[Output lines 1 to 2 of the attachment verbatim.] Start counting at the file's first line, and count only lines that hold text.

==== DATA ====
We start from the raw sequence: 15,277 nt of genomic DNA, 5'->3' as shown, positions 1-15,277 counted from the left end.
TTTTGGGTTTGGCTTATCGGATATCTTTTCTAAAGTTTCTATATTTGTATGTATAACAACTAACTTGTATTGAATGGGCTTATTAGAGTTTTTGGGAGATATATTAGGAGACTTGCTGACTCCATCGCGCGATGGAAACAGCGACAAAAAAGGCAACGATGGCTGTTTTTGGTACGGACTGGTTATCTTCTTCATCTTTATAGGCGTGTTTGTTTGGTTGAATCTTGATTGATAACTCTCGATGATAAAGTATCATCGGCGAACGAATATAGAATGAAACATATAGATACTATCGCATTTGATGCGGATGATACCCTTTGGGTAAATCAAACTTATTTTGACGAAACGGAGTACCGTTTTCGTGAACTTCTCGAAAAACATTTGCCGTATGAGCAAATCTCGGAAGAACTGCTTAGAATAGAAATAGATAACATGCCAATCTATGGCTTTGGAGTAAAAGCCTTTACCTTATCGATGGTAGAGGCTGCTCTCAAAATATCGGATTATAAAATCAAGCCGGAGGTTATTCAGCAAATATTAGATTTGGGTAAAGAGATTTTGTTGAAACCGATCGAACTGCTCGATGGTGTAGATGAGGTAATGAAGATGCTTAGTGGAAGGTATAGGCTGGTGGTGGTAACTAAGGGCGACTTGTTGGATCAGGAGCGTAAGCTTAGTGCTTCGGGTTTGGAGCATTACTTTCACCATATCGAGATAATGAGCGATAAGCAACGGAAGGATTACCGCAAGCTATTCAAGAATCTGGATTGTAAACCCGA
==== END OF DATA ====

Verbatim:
We start from the raw sequence: 15,277 nt of genomic DNA, 5'->3' as shown, positions 1-15,277 counted from the left end.
TTTTGGGTTTGGCTTATCGGATATCTTTTCTAAAGTTTCTATATTTGTATGTATAACAACTAACTTGTATTGAATGGGCTTATTAGAGTTTTTGGGAGATATATTAGGAGACTTGCTGACTCCATCGCGCGATGGAAACAGCGACAAAAAAGGCAACGATGGCTGTTTTTGGTACGGACTGGTTATCTTCTTCATCTTTATAGGCGTGTTTGTTTGGTTGAATCTTGATTGATAACTCTCGATGATAAAGTATCATCGGCGAACGAATATAGAATGAAACATATAGATACTATCGCATTTGATGCGGATGATACCCTTTGGGTAAATCAAACTTATTTTGACGAAACGGAGTACCGTTTTCGTGAACTTCTCGAAAAACATTTGCCGTATGAGCAAATCTCGGAAGAACTGCTTAGAATAGAAATAGATAACATGCCAATCTATGGCTTTGGAGTAAAAGCCTTTACCTTATCGATGGTAGAGGCTGCTCTCAAAATATCGGATTATAAAATCAAGCCGGAGGTTATTCAGCAAATATTAGATTTGGGTAAAGAGATTTTGTTGAAACCGATCGAACTGCTCGATGGTGTAGATGAGGTAATGAAGATGCTTAGTGGAAGGTATAGGCTGGTGGTGGTAACTAAGGGCGACTTGTTGGATCAGGAGCGTAAGCTTAGTGCTTCGGGTTTGGAGCATTACTTTCACCATATCGAGATAATGAGCGATAAGCAACGGAAGGATTACCGCAAGCTATTCAAGAATCTGGATTGTAAACCCGA